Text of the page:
But I think that Frankenstein was such a masterpiece, and he sweated blood into that. It’s hard to say that he ever did work that was better than that. He had moments that were equally as good. But he went through a period where he did a bunch of comics for Marvel, which he said he would never do. He didn’t really want to do comics again, but he went back and did comics, because he had kids then, and he had to earn a living. Bernie had a lot of years there where he wasn’t living up to his promise, and I think he’d be the first one to really tell you that privately, if not outwardly. Maybe his heart wasn’t into it. I’ve been told that having kids can be a huge distraction. I don’t think you could say that the work he did on Punisher: POV and Batman: The Cult was as good as the work he did on Swamp Thing, or for Warren magazines. The work he did for Warren was amazing. That was probably his high point in comics.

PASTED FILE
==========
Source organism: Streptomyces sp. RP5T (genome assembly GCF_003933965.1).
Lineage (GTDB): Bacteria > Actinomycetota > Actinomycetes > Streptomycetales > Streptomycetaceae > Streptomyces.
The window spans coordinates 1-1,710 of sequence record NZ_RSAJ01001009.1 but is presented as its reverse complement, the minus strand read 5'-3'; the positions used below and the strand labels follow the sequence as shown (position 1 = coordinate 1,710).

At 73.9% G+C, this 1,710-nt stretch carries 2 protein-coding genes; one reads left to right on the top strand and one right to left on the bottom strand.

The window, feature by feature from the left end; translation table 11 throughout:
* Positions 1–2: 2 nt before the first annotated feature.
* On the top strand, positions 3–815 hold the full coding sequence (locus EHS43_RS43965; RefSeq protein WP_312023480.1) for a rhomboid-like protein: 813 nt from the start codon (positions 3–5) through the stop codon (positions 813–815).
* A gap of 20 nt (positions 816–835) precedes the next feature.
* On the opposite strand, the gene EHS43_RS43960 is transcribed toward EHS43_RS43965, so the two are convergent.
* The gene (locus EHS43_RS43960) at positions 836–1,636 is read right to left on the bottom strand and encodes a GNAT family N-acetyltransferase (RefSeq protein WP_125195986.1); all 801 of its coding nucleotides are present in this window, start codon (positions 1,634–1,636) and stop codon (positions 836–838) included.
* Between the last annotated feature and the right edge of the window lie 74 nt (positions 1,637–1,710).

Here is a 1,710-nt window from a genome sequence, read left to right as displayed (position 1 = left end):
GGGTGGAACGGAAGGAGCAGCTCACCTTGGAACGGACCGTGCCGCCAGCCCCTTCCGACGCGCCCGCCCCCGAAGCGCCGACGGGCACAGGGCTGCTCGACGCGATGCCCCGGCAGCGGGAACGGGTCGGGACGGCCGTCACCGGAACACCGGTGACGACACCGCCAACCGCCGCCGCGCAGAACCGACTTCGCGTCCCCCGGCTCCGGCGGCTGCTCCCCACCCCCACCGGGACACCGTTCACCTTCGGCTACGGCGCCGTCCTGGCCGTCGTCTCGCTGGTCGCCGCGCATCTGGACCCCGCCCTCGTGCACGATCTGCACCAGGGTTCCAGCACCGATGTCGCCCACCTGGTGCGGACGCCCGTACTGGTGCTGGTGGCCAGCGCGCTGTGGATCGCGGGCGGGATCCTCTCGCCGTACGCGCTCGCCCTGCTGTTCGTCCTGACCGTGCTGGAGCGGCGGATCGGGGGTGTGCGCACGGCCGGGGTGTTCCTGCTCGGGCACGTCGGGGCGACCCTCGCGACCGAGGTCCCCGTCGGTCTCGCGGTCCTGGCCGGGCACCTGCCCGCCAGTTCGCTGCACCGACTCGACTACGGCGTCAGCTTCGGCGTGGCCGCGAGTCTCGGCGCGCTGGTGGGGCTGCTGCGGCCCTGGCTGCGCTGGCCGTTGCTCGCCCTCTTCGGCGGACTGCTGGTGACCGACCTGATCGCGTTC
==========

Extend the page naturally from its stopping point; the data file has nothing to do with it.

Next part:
It’s interesting because, the thing he did a few years ago, Frankenstein Alive, Alive! That was a return to form for him. I was amazed. He really seemed inspired by that. It’s a real shame that it probably never will be finished. And if it’s not finished, they should still publish what’s there in a paperback, because it deserves to be in permanent form.
I’m not sure I fully appreciated how talented he was back then, compared to how I look at him now. Genius might be the wrong word for him, because all his genius was just in one area—drawing. But he was a prodigy. He was great from day one, and he just kept getting better.
Bernie Wrightson’s preliminary drawing for the cover of Toe Tags Featuring George Romero #3 (DC Comics, 2005) (from the collection of Joel Pollack).